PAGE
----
Objectives: Debridement, antibiotics and implant retention (DAIR) is the recommended treatment for all acute prosthetic joint infections (PJI), but its efficacy in patients with late acute (LA) PJI is not well described. Methods: Patients diagnosed with LA PJI between 2005 and 2015 were retrospectively evaluated. LA PJI was defined as the development of acute symptoms (≤ 3 weeks) occurring ≥ 3 months after arthroplasty. Failure was defined as: (i) the need for implant removal, (ii) infection related death, (iii) the need for suppressive antibiotic therapy and/or (iv) relapse or reinfection during follow-up. Results: 340 patients from 27 centers were included. The overall failure rate was 45.0% (153/340). Failure was dominated by Staphylococcus aureus PJI (54.7%, 76/139). Significant independent preoperative risk factors for failure according to the multivariate analysis were: fracture as indication for the prosthesis (odds ratio (OR) 5.4), rheumatoid arthritis (OR 5.1), age above 80 years (OR 2.6), male gender (OR 2.0) and C-reactive protein > 150 mg/L (OR 2.0). Exchanging the mobile components during DAIR was the strongest predictor for treatment success (OR 0.35). Conclusion: LA PJIs have a high failure rate. Treatment strategies should be individualized according to patients’ age, comorbidity, clinical presentation and microorganism causing the infection.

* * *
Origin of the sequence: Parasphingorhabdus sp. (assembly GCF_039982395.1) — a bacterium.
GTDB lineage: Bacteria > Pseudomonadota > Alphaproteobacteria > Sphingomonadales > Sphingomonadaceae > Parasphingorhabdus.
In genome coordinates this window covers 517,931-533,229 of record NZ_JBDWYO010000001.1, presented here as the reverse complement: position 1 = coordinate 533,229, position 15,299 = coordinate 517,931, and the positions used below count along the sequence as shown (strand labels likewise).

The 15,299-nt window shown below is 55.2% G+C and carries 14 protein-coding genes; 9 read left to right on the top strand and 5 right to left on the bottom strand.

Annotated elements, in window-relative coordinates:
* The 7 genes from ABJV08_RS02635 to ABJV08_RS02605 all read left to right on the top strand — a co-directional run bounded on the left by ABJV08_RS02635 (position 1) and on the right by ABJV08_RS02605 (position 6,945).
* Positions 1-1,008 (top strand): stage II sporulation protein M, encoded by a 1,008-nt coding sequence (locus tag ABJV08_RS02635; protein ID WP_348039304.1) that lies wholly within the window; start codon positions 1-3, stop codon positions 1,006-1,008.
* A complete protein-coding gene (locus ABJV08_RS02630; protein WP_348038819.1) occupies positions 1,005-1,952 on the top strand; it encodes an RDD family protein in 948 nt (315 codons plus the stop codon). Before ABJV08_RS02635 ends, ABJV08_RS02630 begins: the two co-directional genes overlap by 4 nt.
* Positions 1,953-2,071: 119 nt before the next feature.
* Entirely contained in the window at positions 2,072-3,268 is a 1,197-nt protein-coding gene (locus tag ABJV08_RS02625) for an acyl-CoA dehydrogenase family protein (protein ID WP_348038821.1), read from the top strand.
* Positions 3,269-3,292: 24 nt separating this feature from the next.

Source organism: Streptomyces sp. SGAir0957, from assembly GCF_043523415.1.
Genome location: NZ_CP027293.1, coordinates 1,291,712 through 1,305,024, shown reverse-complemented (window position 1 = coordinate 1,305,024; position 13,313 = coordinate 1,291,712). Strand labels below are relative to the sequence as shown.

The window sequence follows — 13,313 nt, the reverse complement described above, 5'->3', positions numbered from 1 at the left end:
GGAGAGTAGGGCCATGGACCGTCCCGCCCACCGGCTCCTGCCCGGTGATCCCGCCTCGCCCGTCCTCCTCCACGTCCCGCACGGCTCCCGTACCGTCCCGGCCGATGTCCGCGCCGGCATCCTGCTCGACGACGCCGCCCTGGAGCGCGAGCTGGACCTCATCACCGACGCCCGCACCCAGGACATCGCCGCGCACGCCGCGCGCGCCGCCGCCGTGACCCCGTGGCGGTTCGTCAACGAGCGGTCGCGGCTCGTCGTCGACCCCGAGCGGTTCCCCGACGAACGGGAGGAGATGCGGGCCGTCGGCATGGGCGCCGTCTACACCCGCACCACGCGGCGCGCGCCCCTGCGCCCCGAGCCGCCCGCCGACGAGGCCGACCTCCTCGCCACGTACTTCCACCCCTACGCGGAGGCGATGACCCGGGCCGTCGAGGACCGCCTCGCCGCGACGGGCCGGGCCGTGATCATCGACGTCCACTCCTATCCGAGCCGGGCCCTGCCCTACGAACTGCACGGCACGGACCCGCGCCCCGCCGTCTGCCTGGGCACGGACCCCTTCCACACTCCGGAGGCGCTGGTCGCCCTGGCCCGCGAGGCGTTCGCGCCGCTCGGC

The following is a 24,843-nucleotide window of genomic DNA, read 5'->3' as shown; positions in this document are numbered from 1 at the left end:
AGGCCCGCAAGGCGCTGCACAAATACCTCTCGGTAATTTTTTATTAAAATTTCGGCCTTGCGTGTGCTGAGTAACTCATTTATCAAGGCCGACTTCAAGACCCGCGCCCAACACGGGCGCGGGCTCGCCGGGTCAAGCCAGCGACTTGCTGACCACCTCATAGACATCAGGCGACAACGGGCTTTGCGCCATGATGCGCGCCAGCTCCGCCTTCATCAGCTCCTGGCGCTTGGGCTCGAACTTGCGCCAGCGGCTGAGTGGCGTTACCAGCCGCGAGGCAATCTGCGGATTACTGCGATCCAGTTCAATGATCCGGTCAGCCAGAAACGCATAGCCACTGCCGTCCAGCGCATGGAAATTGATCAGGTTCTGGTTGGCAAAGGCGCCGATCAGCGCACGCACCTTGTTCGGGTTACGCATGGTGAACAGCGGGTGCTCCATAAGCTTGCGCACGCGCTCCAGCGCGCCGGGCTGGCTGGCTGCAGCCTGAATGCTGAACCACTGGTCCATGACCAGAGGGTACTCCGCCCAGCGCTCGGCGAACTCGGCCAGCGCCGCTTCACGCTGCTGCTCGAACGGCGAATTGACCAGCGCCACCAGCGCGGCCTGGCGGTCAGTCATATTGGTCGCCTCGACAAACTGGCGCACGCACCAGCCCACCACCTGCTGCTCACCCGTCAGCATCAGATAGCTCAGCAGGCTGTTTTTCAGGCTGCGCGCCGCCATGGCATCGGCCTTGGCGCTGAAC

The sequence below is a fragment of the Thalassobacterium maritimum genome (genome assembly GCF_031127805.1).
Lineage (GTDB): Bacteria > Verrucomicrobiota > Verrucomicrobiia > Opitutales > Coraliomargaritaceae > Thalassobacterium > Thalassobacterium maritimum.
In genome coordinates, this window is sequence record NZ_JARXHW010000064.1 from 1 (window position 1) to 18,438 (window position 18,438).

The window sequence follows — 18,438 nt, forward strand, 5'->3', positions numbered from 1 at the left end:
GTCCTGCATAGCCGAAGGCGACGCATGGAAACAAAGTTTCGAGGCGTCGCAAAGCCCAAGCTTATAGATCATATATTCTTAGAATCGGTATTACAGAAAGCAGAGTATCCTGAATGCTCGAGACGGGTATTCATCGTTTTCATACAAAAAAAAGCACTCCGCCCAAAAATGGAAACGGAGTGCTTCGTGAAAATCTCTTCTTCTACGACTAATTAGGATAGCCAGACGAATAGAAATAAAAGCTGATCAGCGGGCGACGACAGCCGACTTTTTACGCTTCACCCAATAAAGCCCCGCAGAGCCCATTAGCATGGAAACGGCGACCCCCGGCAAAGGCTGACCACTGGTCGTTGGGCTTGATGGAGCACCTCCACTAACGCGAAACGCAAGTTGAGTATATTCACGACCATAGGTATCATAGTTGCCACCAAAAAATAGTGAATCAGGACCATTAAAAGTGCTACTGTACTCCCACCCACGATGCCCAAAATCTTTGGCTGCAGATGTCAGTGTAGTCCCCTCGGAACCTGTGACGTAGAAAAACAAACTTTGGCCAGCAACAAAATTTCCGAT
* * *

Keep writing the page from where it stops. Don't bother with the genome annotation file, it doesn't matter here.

|Number of pages||8|
|Journal||Journal of Infection|
|Early online date||6 Aug 2018|
|Publication status||Published - 1 Jan 2019|
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© 2018 The British Infection Association